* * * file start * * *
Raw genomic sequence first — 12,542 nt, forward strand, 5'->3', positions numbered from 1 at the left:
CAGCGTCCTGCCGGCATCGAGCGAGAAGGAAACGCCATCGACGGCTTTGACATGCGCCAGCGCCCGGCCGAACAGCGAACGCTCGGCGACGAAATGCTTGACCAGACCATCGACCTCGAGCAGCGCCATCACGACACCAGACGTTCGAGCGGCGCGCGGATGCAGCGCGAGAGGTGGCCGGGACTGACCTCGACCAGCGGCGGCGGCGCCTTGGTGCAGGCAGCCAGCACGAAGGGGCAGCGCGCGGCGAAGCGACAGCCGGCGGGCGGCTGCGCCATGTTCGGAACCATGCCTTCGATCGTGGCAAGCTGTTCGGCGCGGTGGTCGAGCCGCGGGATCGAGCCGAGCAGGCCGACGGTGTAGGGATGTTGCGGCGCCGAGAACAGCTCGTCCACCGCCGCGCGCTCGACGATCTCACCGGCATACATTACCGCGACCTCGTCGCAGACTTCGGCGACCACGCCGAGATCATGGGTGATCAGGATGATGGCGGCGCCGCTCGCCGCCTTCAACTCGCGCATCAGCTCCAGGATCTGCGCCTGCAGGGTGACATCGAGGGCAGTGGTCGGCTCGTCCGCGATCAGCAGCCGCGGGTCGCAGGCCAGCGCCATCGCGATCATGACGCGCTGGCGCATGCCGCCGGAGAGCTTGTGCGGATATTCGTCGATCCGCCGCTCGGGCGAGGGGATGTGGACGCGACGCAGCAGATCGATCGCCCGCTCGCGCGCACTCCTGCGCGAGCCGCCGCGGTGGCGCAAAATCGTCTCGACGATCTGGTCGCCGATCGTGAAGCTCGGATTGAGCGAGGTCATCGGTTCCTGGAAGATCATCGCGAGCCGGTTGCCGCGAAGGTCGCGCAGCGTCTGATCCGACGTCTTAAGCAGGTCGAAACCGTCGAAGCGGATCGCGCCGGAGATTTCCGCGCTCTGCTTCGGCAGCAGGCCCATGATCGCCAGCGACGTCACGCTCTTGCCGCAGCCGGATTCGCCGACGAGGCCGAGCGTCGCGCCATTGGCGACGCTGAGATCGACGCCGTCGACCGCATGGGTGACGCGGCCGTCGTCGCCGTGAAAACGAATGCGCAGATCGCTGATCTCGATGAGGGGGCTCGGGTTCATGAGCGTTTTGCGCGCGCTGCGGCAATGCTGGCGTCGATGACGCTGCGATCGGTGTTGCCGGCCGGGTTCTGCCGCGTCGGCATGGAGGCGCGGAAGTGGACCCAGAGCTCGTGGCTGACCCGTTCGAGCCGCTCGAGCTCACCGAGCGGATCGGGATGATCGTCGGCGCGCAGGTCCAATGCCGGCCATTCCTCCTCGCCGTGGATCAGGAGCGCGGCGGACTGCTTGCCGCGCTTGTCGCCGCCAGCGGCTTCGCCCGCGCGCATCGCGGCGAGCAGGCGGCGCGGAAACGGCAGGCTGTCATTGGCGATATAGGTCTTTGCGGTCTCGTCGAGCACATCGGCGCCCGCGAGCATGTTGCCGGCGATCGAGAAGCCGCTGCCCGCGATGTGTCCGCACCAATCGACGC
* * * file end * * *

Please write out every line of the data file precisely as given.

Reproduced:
Raw genomic sequence first — 12,542 nt, forward strand, 5'->3', positions numbered from 1 at the left:
CAGCGTCCTGCCGGCATCGAGCGAGAAGGAAACGCCATCGACGGCTTTGACATGCGCCAGCGCCCGGCCGAACAGCGAACGCTCGGCGACGAAATGCTTGACCAGACCATCGACCTCGAGCAGCGCCATCACGACACCAGACGTTCGAGCGGCGCGCGGATGCAGCGCGAGAGGTGGCCGGGACTGACCTCGACCAGCGGCGGCGGCGCCTTGGTGCAGGCAGCCAGCACGAAGGGGCAGCGCGCGGCGAAGCGACAGCCGGCGGGCGGCTGCGCCATGTTCGGAACCATGCCTTCGATCGTGGCAAGCTGTTCGGCGCGGTGGTCGAGCCGCGGGATCGAGCCGAGCAGGCCGACGGTGTAGGGATGTTGCGGCGCCGAGAACAGCTCGTCCACCGCCGCGCGCTCGACGATCTCACCGGCATACATTACCGCGACCTCGTCGCAGACTTCGGCGACCACGCCGAGATCATGGGTGATCAGGATGATGGCGGCGCCGCTCGCCGCCTTCAACTCGCGCATCAGCTCCAGGATCTGCGCCTGCAGGGTGACATCGAGGGCAGTGGTCGGCTCGTCCGCGATCAGCAGCCGCGGGTCGCAGGCCAGCGCCATCGCGATCATGACGCGCTGGCGCATGCCGCCGGAGAGCTTGTGCGGATATTCGTCGATCCGCCGCTCGGGCGAGGGGATGTGGACGCGACGCAGCAGATCGATCGCCCGCTCGCGCGCACTCCTGCGCGAGCCGCCGCGGTGGCGCAAAATCGTCTCGACGATCTGGTCGCCGATCGTGAAGCTCGGATTGAGCGAGGTCATCGGTTCCTGGAAGATCATCGCGAGCCGGTTGCCGCGAAGGTCGCGCAGCGTCTGATCCGACGTCTTAAGCAGGTCGAAACCGTCGAAGCGGATCGCGCCGGAGATTTCCGCGCTCTGCTTCGGCAGCAGGCCCATGATCGCCAGCGACGTCACGCTCTTGCCGCAGCCGGATTCGCCGACGAGGCCGAGCGTCGCGCCATTGGCGACGCTGAGATCGACGCCGTCGACCGCATGGGTGACGCGGCCGTCGTCGCCGTGAAAACGAATGCGCAGATCGCTGATCTCGATGAGGGGGCTCGGGTTCATGAGCGTTTTGCGCGCGCTGCGGCAATGCTGGCGTCGATGACGCTGCGATCGGTGTTGCCGGCCGGGTTCTGCCGCGTCGGCATGGAGGCGCGGAAGTGGACCCAGAGCTCGTGGCTGACCCGTTCGAGCCGCTCGAGCTCACCGAGCGGATCGGGATGATCGTCGGCGCGCAGGTCCAATGCCGGCCATTCCTCCTCGCCGTGGATCAGGAGCGCGGCGGACTGCTTGCCGCGCTTGTCGCCGCCAGCGGCTTCGCCCGCGCGCATCGCGGCGAGCAGGCGGCGCGGAAACGGCAGGCTGTCATTGGCGATATAGGTCTTTGCGGTCTCGTCGAGCACATCGGCGCCCGCGAGCATGTTGCCGGCGATCGAGAAGCCGCTGCCCGCGATGTGTCCGCACCAATCGACGC